Chief Justice John G. Roberts Jr. raised the possibility of a federal law… (Pablo Martinez Monsivais…)
Monday marks the 42nd anniversary of the 26th Amendment to the Constitution, which says: “The right of citizens of the United States, who are eighteen years of age or older, to vote shall not be denied or abridged by the United States or by any state on account of age.” As President Obama noted on its 40th anniversary, “once proposed in Congress in 1971, the 26th Amendment was ratified in the shortest time span of any constitutional amendment in American history.”
But he didn’t explain why approval was so fast. The explanation is interesting in its own terms but also suggests a way that, if it is so inclined, Congress might accelerate the legalization of same-sex marriage.
It was actually in 1970 that Congress first tried to lower the voting age to 18 in state and federal elections alike as part of an extension of the Voting Rights Act. But in Oregon vs. Mitchell, the Supreme Court ruled that Congress had the power to lower the voting age only in federal elections.
That decision, handed down on Dec. 21, 1970, confronted states that wanted to retain a 21-year-old voting age for state elections with an administrative nightmare. They would have to keep two sets of registration records, one for state elections, another for federal elections. An unwillingness to engage in such double bookkeeping played a significant part in the swift ratification of the 26th Amendment.
Last week, the Supreme Court struck down a portion of the Defense of Marriage Act that defined marriage for federal purposes as the union of one man and one woman. Henceforth same-same couples married under state law will be entitled to federal benefits provided to married couples, though it is unclear how that will apply to couples married in a state that allows gay marriage who then move to a state that doesn’t.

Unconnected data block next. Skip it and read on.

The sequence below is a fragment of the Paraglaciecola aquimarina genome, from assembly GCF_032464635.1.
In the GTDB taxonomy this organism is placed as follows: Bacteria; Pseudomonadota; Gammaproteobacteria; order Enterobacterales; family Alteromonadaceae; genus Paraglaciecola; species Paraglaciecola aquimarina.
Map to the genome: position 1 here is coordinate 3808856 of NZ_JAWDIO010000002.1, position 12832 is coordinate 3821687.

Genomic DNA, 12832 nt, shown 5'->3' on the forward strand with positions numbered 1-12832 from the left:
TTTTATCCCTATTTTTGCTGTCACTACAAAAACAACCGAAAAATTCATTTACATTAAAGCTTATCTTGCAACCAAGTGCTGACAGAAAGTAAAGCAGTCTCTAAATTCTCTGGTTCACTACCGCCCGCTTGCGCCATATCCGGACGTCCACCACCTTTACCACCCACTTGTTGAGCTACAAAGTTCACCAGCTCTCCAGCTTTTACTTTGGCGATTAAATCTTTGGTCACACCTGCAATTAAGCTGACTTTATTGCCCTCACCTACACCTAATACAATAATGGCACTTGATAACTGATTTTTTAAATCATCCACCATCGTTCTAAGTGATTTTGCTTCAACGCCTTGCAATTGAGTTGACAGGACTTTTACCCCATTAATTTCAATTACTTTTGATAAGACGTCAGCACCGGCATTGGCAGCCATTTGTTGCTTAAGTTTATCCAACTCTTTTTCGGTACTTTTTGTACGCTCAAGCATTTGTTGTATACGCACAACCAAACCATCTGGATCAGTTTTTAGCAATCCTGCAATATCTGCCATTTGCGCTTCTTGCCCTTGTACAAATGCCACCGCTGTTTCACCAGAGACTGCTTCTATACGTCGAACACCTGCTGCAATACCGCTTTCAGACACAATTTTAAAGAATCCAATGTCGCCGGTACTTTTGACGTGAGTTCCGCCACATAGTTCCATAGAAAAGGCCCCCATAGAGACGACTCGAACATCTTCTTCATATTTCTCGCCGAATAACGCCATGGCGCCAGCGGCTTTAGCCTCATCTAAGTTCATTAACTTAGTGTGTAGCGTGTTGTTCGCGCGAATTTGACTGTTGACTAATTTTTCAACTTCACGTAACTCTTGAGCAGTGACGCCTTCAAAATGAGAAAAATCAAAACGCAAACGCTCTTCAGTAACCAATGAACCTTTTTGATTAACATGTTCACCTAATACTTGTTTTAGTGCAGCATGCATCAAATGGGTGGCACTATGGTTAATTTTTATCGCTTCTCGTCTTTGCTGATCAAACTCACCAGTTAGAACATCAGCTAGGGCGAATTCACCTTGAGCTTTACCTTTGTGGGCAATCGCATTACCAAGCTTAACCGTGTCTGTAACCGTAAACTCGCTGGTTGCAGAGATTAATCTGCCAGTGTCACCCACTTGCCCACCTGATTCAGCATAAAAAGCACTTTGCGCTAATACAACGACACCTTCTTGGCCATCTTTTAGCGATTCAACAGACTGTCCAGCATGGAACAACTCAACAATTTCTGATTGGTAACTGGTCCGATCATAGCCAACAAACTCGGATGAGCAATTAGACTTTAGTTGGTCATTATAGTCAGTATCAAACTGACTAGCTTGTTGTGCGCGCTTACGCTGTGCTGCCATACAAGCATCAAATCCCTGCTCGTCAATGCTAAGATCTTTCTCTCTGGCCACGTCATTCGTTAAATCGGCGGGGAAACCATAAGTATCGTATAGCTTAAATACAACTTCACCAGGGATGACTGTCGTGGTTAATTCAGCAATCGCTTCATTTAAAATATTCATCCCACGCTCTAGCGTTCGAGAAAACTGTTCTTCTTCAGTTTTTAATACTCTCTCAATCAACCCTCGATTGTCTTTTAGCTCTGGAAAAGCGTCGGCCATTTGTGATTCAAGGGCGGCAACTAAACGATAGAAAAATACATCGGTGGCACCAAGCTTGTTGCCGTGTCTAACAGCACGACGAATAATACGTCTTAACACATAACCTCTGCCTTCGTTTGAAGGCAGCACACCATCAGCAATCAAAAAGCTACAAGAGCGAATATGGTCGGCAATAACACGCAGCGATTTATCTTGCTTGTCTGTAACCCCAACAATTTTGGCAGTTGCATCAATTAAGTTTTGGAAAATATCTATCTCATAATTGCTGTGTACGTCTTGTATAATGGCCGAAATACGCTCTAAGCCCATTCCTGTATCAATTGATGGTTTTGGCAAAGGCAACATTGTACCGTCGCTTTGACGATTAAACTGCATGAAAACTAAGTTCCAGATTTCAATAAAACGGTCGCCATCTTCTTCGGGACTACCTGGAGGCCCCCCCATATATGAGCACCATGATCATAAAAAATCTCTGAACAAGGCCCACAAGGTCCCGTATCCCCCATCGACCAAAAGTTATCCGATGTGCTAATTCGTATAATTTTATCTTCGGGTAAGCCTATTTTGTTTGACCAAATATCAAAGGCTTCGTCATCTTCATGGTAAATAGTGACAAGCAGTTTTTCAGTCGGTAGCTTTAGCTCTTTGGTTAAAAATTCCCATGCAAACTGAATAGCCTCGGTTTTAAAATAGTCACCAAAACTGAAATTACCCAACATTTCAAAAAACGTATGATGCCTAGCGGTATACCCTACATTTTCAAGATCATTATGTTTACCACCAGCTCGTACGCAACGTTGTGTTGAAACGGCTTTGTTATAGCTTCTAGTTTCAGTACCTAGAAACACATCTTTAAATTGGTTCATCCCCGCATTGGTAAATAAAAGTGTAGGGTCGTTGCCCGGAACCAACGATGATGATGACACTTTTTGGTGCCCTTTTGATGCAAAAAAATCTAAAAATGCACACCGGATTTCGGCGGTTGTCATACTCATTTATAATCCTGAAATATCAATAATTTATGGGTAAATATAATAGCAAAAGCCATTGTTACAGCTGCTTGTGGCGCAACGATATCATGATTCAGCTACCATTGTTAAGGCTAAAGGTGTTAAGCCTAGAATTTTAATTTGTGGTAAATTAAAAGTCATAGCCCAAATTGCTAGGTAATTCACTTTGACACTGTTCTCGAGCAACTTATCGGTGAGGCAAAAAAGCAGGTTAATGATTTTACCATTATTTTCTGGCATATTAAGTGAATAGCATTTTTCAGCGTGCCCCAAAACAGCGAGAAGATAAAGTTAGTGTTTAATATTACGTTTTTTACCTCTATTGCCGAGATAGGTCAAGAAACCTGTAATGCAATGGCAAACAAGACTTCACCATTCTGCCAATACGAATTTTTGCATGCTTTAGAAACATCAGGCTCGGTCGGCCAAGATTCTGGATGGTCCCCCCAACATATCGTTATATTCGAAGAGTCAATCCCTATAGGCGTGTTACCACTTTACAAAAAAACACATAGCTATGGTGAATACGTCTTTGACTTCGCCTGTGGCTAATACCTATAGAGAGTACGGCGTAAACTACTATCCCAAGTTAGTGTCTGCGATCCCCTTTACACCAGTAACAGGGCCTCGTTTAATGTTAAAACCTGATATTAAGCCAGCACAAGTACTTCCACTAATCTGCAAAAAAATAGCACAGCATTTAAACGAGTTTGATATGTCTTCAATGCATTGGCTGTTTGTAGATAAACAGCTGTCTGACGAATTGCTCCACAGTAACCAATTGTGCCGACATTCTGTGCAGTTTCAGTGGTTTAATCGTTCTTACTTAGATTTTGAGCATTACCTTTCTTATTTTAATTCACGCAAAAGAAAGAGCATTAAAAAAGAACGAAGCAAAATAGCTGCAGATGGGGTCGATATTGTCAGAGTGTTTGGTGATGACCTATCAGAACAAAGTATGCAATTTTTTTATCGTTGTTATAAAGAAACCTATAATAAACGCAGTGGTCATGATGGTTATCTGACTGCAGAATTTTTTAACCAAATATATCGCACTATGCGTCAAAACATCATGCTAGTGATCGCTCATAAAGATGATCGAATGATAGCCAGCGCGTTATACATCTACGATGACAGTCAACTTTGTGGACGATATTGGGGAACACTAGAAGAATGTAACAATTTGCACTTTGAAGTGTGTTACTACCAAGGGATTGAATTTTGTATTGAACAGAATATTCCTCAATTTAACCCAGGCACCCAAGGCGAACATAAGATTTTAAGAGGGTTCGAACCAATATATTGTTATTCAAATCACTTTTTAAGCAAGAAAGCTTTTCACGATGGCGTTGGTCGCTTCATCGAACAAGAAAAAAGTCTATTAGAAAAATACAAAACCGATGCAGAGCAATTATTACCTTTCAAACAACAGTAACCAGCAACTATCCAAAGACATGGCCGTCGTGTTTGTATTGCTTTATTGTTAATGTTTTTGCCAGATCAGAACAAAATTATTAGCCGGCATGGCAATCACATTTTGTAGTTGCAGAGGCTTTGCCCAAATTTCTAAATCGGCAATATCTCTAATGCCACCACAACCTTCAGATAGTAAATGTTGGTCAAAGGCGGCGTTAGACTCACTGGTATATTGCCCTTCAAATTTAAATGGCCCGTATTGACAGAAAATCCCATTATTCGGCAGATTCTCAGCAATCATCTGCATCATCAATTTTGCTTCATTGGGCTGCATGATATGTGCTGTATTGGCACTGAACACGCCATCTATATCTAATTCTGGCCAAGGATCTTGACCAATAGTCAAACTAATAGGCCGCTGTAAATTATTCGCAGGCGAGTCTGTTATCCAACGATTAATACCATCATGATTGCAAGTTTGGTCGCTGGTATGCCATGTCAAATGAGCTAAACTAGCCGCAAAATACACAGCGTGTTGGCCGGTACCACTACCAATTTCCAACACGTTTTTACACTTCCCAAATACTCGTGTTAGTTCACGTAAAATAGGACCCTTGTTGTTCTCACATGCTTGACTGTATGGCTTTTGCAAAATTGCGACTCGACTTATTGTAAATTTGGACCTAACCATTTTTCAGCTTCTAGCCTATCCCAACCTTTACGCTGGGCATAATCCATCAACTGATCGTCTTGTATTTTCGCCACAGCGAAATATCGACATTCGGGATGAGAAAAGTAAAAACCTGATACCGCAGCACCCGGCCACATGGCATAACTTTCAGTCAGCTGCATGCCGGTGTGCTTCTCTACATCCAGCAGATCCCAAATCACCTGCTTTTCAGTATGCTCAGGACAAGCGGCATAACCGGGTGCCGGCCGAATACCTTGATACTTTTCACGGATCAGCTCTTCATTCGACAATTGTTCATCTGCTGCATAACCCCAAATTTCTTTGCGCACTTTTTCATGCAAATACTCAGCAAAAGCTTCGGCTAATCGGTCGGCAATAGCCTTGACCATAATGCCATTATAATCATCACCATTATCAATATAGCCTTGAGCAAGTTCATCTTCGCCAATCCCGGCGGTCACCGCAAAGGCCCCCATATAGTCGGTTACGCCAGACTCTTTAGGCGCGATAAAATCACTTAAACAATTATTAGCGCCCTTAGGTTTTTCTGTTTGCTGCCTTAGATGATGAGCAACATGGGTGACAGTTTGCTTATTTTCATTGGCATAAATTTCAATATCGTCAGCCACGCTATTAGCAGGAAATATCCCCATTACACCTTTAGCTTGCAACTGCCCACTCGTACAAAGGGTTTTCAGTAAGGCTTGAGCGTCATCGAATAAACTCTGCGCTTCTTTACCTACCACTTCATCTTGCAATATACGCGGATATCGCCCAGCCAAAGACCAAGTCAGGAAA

As a result of the ruling, Congress may not refuse to treat a couple as married if their home state considers them married. But can Congress go in the other direction and provide tax, immigration and Social Security benefits to committed same-sex couples in states that don't recognize same-sex marriage?
It may seem like a far-fetched idea, but it surfaced in oral arguments in the DOMA case. Chief Justice John G. Roberts Jr. asked Solicitor General Donald Verrilli Jr. if the Obama administration believed Congress could “pass a new law today that says, 'We will give federal benefits. When we say marriage in federal law, we mean committed same-sex couples as well, and that could apply across the board.'” After some fencing, Verrilli essentially agreed that Congress could do that without creating a “federalism problem.”
Flash forward to last week and Justice Anthony M. Kennedy’s majority opinion striking down Section 3 of DOMA. Although Kennedy discussed the fact that states traditionally have been responsible for defining marriage, he didn’t ground the decision in states’ rights, as many court watchers had expected. Nothing in Kennedy’s opinion prevents Congress from doing what Roberts hypothesized: adopting a federal definition of marriage that would benefit same-sex couples even in states that don't allow gay marriage.
That's not going to happen tomorrow. It's not even clear that there are enough votes in Congress to repeal a section of DOMA not at issue in last week's decision: a provision allowing states to refuse to recognize same-sex unions from other states. But Congress is more receptive to changes in public attitudes about gays than some state legislatures are.
If Congress did create a sort of federal “marriage,” you would have a situation not unlike the one created by the Supreme Court in Oregon vs. Mitchell. A couple in, say, Texas, could be married for federal purposes but not for state purposes. The existence of dual definitions could provide some additional pressure on states to simplify matters by allowing same-sex marriage.
It might even, at some point, lead to a constitutional amendment mandating the acceptance of same-sex marriage by all of the states -- assuming that the Supreme Court hadn’t by then allowed what Justice Antonin Scalia called “the other shoe” to drop by striking down state laws against same-sex marriage.